This tutorial shows you how to package a web application in a Docker container image, and run that container image on a Google Kubernetes Engine (GKE) cluster. Then, you deploy the web application as a load-balanced set of replicas that can scale to the needs of your users ## Objectives - Package a sample web application into a Docker image - Upload the Docker image to Artifact Registry - Create a GKE cluster - Deploy the sample app to the cluster - Manage autoscaling for the deployment - Expose the sample app to the internet - Deploy a new version of the sample app ## Costs This tutorial uses the following billable components of Google Cloud: To generate a cost estimate based on your projected usage, use the pricing calculator When you finish this tutorial, you can avoid continued billing by deleting the resources you created. For more information, see Clean up ## Before you beginTake the following steps to enable the Kubernetes Engine API: - Sign in to your Google Cloud account. If you're new to Google Cloud, create an account to evaluate how our products perform in real-world scenarios. New customers also get $300 in free credits to run, test, and deploy workloads - In the Google Cloud console, on the project selector page, select or create a Google Cloud project - Make sure that billing is enabled for your Cloud project. Learn how to check if billing is enabled on a project - Enable the Artifact Registry and Google Kubernetes Engine APIs - In the Google Cloud console, on the project selector page, select or create a Google Cloud project - Make sure that billing is enabled for your Cloud project. Learn how to check if billing is enabled on a project - Enable the Artifact Registry and Google Kubernetes Engine APIs Option A: Use Cloud Shell You can follow this tutorial using Cloud Shell, which comes preinstalled with the gcloud, docker, and kubectl command-line tools used in this tutorial. If you use Cloud Shell, you don't need to install these command-line tools on your workstation To use Cloud Shell: - Go to the Google Cloud console Click the Activate Cloud Shell button at the top of the Google Cloud console window A Cloud Shell session opens inside a new frame at the bottom of the Google Cloud console and displays a command-line prompt Option B: Use command-line tools locally If you prefer to follow this tutorial on your workstation, follow these steps to install the necessary tools Install the Google Cloud CLI Using the gcloud CLI, install the Kubernetes command-line tool kubectlis used to communicate with Kubernetes, which is the cluster orchestration system of GKE clusters: gcloud components install kubectl Install Docker Community Edition (CE) on your workstation. You use this to build a container image for the application Install the Git source control tool to fetch the sample application from GitHub ## Create a repository In this tutorial, you store an image in Artifact Registry and deploy it from the registry. Artifact Registry is the recommended container registry on Google Cloud. For this quickstart, you'll create a repository named hello-repo Set the PROJECT_IDenvironment variable to your Google Cloud project ID ( ). You'll use this environment variable when you build the container image and push it to your repository PROJECT_ID export PROJECT_ID= PROJECT_ID Confirm that the PROJECT_IDenvironment variable has the correct value: echo $PROJECT_ID Set your project ID for the Google Cloud CLI: gcloud config set project $PROJECT_ID Output: Updated property [core/project] Create the hello-reporepository with the following command: gcloud artifacts repositories create hello-repo \ --repository-format=docker \ --location= REGION\ --description="Docker repository" Replace with the a region for the repository, such as REGION us-west1. To see a list of available locations, run the command: gcloud artifacts locations list ## Building the container image In this tutorial, you deploy a sample web application called hello-app, a web server written in Go that responds to all requests with the message Hello, World! on port 8080 GKE accepts Docker images as the application deployment format Before deploying hello-app to GKE, you must package the hello-app source code as a Docker image To build a Docker image, you need source code and a Dockerfile. A Dockerfile contains instructions on how the image is built Download the hello-appsource code and Dockerfile by running the following commands: git clone httpsgithub.com/GoogleCloudPlatform/kubernetes-engine-samples cd kubernetes-engine-samples/hello-app Build and tag the Docker image for hello-app: docker build -t REGION-docker.pkg.devPROJECT_ID}/hello-repo/hello-app:v1 This command instructs Docker to build the image using the Dockerfilein the current directory, save it to your local environment, and tag it with a name, such as us-west1-docker.pkg.dev/my-project/hello-repo/hello-app:v1. The image is pushed to Artifact Registry in the next section - The PROJECT_IDvariable associates the container image with the hello-reporepository in your Google Cloud project - The us-west1-docker.pkg.devprefix refers to Artifact Registry, regional host for your repository - The Run the docker imagescommand to verify that the build was successful: docker images Output: REPOSITORY TAG IMAGE ID CREATED SIZE us-west1-docker.pkg.dev/my-project/hello-repo/hello-app v1 25cfadb1bf28 10 seconds ago 54 MB ## Running your container locally (optional) Test your container image using your local Docker engine: docker run --rm -p 8080:8080 REGION-docker.pkg.devPROJECT_ID}/hello-repo/hello-app:v1 If you're using Cloud Shell, click the Web Previewbutton and then select the 8080port number. GKE opens the preview URL on its proxy service in a new browser window Otherwise, open a new terminal window (or a Cloud Shell tab) and run the following command to verify that the container works and responds to requests with "Hello, World curl httplocalhost:8080 After you've seen a successful response, you candown the container by pressing Ctrl+Cin the tab where the docker runcommand is running ## Pushing the Docker image to Artifact Registry You must upload the container image to a registry so that your GKE cluster can download and run the container image. In this tutorial, you will store your container in Artifact Registry Configure the Docker command-line tool to authenticate to Artifact Registry: gcloud auth configure-docker REGION-docker.pkg.dev Push the Docker image that you just built to the repository: docker push REGION-docker.pkg.devPROJECT_ID}/hello-repo/hello-app:v1 ## Creating a GKE cluster Now that the Docker image is stored in Artifact Registry, create a GKE cluster to run hello-app. A GKE cluster consists of a pool of Compute Engine VM instances running Kubernetes, the open source cluster orchestration system that powers GKE Cloud Shell Set your Compute Engine zone or region. Depending on the mode of operation that you choose to use in GKE, specify a default zone or region. If you use the Standard mode, your cluster is zonal (for this tutorial), so set your default compute zone. If you use the Autopilot mode, your cluster is regional, so set your default compute region. Choose a zone or region that is closest to the Artifact Registry repository you created Standardcluster, such as us-west1-a: gcloud config set compute/zone COMPUTE_ZONE Autopilotcluster, such as us-west1: gcloud config set compute/region COMPUTE_REGION - Create a cluster named hello-cluster: Standardcluster: gcloud container clusters create hello-cluster Autopilotcluster: gcloud container clusters create-auto hello-cluster It takes a few minutes for your GKE cluster to be created and health-checked - After the command completes, run the following command to see the cluster's three Nodes: kubectl get nodes Output: NAME STATUS ROLES AGE VERSION gke-hello-cluster-default-pool-229c0700-cbtd Ready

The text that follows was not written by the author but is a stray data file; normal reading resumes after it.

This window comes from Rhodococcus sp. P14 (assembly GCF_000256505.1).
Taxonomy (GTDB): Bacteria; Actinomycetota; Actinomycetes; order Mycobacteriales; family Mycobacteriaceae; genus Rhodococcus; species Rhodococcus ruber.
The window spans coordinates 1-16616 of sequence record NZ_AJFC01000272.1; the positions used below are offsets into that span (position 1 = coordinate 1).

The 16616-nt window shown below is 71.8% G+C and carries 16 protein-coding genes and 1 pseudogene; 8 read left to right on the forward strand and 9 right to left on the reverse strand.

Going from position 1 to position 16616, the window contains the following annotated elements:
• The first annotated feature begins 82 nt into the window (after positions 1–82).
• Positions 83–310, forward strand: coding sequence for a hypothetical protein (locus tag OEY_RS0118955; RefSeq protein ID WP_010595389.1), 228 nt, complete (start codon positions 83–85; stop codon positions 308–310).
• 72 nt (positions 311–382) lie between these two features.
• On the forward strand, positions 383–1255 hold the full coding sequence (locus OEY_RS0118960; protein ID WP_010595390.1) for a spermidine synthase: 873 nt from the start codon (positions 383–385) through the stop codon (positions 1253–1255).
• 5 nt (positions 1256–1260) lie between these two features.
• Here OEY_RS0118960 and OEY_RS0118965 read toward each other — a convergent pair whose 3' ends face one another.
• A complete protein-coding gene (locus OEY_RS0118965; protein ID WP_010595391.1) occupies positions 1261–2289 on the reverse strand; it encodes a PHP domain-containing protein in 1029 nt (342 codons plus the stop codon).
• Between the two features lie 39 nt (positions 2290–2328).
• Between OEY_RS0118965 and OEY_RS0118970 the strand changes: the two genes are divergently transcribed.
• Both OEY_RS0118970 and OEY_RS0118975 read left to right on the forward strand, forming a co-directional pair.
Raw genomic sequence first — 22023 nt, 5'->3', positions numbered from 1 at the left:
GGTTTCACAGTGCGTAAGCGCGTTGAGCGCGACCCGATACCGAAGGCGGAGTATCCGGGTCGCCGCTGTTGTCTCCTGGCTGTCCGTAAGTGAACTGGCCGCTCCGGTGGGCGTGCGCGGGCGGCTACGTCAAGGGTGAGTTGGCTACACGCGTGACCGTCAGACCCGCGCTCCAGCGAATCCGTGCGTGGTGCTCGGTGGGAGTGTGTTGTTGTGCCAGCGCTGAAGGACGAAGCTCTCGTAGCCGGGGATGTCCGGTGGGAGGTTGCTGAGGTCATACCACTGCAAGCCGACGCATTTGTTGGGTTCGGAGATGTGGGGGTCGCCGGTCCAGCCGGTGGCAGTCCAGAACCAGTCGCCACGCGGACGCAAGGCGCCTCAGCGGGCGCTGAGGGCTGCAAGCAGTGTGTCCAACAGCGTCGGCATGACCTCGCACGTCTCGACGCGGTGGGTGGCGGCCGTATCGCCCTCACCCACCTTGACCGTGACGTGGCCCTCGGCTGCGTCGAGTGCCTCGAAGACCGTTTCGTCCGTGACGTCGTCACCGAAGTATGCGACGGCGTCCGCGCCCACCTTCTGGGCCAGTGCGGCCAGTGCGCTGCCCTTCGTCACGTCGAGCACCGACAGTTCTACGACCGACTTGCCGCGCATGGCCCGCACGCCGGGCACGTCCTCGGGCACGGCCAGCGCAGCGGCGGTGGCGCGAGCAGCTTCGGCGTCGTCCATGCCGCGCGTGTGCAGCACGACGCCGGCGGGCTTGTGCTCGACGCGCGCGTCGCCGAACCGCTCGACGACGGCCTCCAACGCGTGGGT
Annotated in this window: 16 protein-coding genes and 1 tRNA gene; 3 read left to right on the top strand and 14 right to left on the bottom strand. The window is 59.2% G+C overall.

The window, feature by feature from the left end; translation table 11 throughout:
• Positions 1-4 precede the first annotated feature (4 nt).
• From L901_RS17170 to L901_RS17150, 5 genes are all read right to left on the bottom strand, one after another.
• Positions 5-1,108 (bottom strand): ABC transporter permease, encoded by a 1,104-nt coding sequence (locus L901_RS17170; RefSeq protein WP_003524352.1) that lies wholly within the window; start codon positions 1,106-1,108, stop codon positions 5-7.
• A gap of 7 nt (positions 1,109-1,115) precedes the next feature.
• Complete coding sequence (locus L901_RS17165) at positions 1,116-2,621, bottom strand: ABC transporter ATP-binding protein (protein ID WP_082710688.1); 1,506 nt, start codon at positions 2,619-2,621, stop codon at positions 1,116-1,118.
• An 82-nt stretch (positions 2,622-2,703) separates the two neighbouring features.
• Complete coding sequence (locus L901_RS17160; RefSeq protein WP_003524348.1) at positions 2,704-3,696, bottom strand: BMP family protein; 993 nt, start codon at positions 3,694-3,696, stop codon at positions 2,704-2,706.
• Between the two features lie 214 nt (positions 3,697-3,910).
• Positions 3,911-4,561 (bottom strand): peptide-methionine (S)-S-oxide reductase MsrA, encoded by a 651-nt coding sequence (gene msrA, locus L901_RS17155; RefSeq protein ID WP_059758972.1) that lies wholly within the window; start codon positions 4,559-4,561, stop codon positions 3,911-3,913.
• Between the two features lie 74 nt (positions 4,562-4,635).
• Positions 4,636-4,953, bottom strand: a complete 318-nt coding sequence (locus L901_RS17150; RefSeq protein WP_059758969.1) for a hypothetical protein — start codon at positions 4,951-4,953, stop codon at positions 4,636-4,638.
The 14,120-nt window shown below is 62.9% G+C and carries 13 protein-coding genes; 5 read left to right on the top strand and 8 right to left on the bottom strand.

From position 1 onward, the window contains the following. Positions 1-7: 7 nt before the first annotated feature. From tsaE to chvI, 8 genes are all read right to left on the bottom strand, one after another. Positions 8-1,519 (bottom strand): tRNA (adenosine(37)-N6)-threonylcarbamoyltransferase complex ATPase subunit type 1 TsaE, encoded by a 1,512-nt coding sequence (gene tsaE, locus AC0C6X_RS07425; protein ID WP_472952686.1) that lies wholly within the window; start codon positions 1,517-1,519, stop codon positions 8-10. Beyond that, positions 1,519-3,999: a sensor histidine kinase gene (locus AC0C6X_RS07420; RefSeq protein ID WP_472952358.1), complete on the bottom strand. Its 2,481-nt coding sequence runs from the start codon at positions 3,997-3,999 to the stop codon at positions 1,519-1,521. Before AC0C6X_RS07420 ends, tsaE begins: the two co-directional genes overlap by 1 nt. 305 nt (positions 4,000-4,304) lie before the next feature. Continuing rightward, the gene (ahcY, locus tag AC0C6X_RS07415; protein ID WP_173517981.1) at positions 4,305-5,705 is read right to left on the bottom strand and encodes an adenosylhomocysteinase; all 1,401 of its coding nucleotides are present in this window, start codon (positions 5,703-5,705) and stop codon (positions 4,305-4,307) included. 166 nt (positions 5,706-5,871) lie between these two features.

92s v1.18.12-gke.1210 gke-hello-cluster-default-pool-229c0700-fc5j Ready 91s v1.18.12-gke.1210 gke-hello-cluster-default-pool-229c0700-n9l7 Ready 92s v1.18.12-gke.1210 Console Go to the Google Kubernetes Enginepage in the Google Cloud console Go to Google Kubernetes Engine Click Create Choose Standard or Autopilot mode and click Configure In the Namefield, enter the name hello-cluster Select a zone or region: Standardcluster: Under Location type, select Zonaland then select a Compute Engine zone from the Zonedrop-down list, such as us-west1-a Autopilotcluster: Select a Compute Engine region from the Regiondrop-down list, such as us-west1 - Click Create. This creates a GKE cluster Wait for the cluster to be created. When the cluster is ready, a green check mark appears next to the cluster name ## Deploying the sample app to GKE You are now ready to deploy the Docker image you built to your GKE cluster Kubernetes represents applications as Pods, which are scalable units holding one or more containers. The Pod is the smallest deployable unit in Kubernetes. Usually, you deploy Pods as a set of replicas that can be scaled and distributed together across your cluster. One way to deploy a set of replicas is through a Kubernetes Deployment In this section, you create a Kubernetes Deployment to run hello-app on your cluster. This Deployment has replicas (Pods). One Deployment Pod contains only one container: the hello-app Docker image You also create a HorizontalPodAutoscaler resource that scales the number of Pods from 3 to a number between 1 and 5, based on CPU load Cloud Shell Ensure that you are connected to your GKE cluster gcloud container clusters get-credentials hello-cluster --zone COMPUTE_ZONE Create a Kubernetes Deployment for your hello-appDocker image kubectl create deployment hello-app --image= REGION-docker.pkg.devPROJECT_ID}/hello-repo/hello-app:v1 Set the baseline number of Deployment replicas to 3 kubectl scale deployment hello-app --replicas=3 Create a HorizontalPodAutoscalerresource for your Deployment kubectl autoscale deployment hello-app --cpu-percent=80 --min=1 --max=5 To see the Pods created, run the following command: kubectl get pods Output: NAME READY STATUS RESTARTS AGE hello-app-784d7569bc-hgmpx 1/1 Running 0 10s hello-app-784d7569bc-jfkz5 1/1 Running 0 10s hello-app-784d7569bc-mnrrl 1/1 Running 0 15s Console Go to the Workloadspage in the Google Cloud console Click Deploy In the Specify containersection, select Existing container image In the Image pathfield, click Select In the Select container imagepane, select the hello-appimage you pushed to Artifact Registry and click Select In the Containersection, click Done, then click Continue In the Configurationsection, under Labels, enter appfor Keyand hello-appfor Value Under Configuration YAML, click View YAML. This opens a YAML configuration file representing the two Kubernetes API resources about to be deployed into your cluster: one Deployment, and one HorizontalPodAutoscalerfor that Deployment Click Close, then click Deploy When the Deployment Pods are ready, the Deployment detailspage opens Under Managed pods, note the three running Pods for the hello-appDeployment ## Exposing the sample app to the internet While Pods do have individually-assigned IP addresses, those IPs can only be reached from inside your cluster. Also, GKE Pods are designed to be ephemeral, starting or stopping based on scaling needs. And when a Pod crashes due to an error, GKE automatically redeploys that Pod, assigning a new Pod IP address each time What this means is that for any Deployment, the set of IP addresses corresponding to the active set of Pods is dynamic. We need a way to 1) group Pods together into one static hostname, and 2) expose a group of Pods outside the cluster, to the internet Kubernetes Services solve for both of these problems Services group Pods into one static IP address, reachable from any Pod inside the cluster GKE also assigns a DNS hostname to that static IP. For example, hello-app.default.svc.cluster.local The default Service type in GKE is called ClusterIP, where the Service gets an IP address reachable only from inside the cluster To expose a Kubernetes Service outside the cluster, create a Service of type LoadBalancer This type of Service spawns an External Load Balancer IP for a set of Pods, reachable through the internet In this section, you expose the hello-app Deployment to the internet using a Service of type LoadBalancer Cloud Shell Use the kubectl exposecommand to generate a Kubernetes Service for the hello-appdeployment: kubectl expose deployment hello-app --name=hello-app-service --type=LoadBalancer --port 80 --target-port 8080 Here, the --portflag specifies the port number configured on the Load Balancer, and the --target-portflag specifies the port number that the hello-appcontainer is listening on Run the following command to get the Service details for hello-app-service: kubectl get service Output: NAME CLUSTER-IP EXTERNAL-IP PORT(S) AGE hello-app-service 10.3.251.122 203.0.113.0 80:30877/TCP 10s Copy the EXTERNAL_IPaddress to the clipboard (for instance: 203.0.113.0) Console Go to the Workloadspage in the Google Cloud console Click hello-app From the Deployment details page, click Actions > Expose In the Exposedialog, set the Target portto 8080. This is the port the hello-appcontainer listens on From the Service typedrop-down list, select Load balancer Click Exposeto create a Kubernetes Service for hello-app When the Load Balancer is ready, the Service detailspage opens Scroll down to the External endpointsfield, and copy the IP address Now that the hello-app Pods are exposed to the internet through a Kubernetes Service, you can open a new browser tab, and navigate to the Service IP address you copied to the clipboard. A Hello, World! message appears, along with a Hostname field. The Hostname corresponds to one of the three hello-app Pods serving your HTTP request to your browser ## Deploying a new version of the sample app In this section, you upgrade hello-app to a new version by building and deploying a new Docker image to your GKE cluster GKE's rolling update feature lets you update your Deployments without downtime. During a rolling update, your GKE cluster incrementally replaces the existing hello-app Pods with Pods containing the Docker image for the new version During the update, your load balancer service routes traffic only into available Pods Return to Cloud Shell, where you have cloned the hello app source code and Dockerfile. Update the function hello()in the main.gofile to report the new version 2.0.0 Build and tag a new hello-appDocker image docker build -t REGION-docker.pkg.devPROJECT_ID}/hello-repo/hello-app:v2 Push the image to Artifact Registry docker push REGION-docker.pkg.devPROJECT_ID}/hello-repo/hello-app:v2 Now you're ready to update your hello-app Kubernetes Deployment to use a new Docker image Cloud Shell Apply a rolling update to the existing hello-appDeployment with an image update using the kubectl set imagecommand: kubectl set image deployment/hello-app hello-app= REGION-docker.pkg.devPROJECT_ID}/hello-repo/hello-app:v2 Watch the running Pods running the v1image stop, and new Pods running the v2image start watch kubectl get pods Output: NAME READY STATUS RESTARTS AGE hello-app-89dc45f48-5bzqp 1/1 Running 0 2m42s hello-app-89dc45f48-scm66 1/1 Running 0 2m40s In a separate tab, navigate again to the hello-app-serviceExternal IP. You should now see the Versionset to 2.0.0 Console Go to the Workloadspage in the Google Cloud console Click hello-app On the Deployment detailspage, click Actions > Rolling update In the Rolling updatedialog, set the Image of hello-appfield to REGION-docker.pkg.dev/ PROJECT_ID/hello-repo/hello-app:v2 Click Update On the Deployment detailspage, inspect the Active Revisionssection. You should now see two Revisions, 1 and 2. Revision 1 corresponds to the initial Deployment you created earlier. Revision 2 is the rolling update you just started After a few moments, refresh the page. Under Managed pods, all of the replicas of hello-appnow correspond to Revision 2 In a separate tab, navigate again to the Service IP address you copied. The Versionshould be 2.0.0 ## Clean up To avoid incurring charges to your Google Cloud account for the resources used in this tutorial, either delete the project that contains the resources, or keep the project and delete the individual resources Delete the Service:This deallocates the Cloud Load Balancer created for your Service: kubectl delete service hello-app-service Delete the cluster:This deletes the resources that make up the cluster, such as the compute instances, disks, and network resources: gcloud container clusters delete hello-cluster --zone COMPUTE_ZONE Delete your container images:This deletes the Docker images you pushed to Artifact Registry gcloud artifacts docker images delete \ REGION-docker.pkg.devPROJECT_ID}/hello-repo/hello-app:v1 \ --delete-tags --quiet gcloud artifacts docker images delete \ REGION-docker.pkg.devPROJECT_ID}/hello-repo/hello-app:v2 \ --delete-tags --quiet ## What's next Learn about Pricing for GKE and use the Pricing Calculator to estimate costs Read the Load Balancers tutorial, which demonstrates advanced load balancing configurations for web applications Configure a static IP and domain name for your application Explore other Kubernetes Engine tutorials Explore reference architectures, diagrams, tutorials, and best practices about Google Cloud. Take a look at our Cloud Architecture Center ## Try it for yourself If you're new to Google Cloud, create an account to evaluate how GKE performs in real-world scenarios.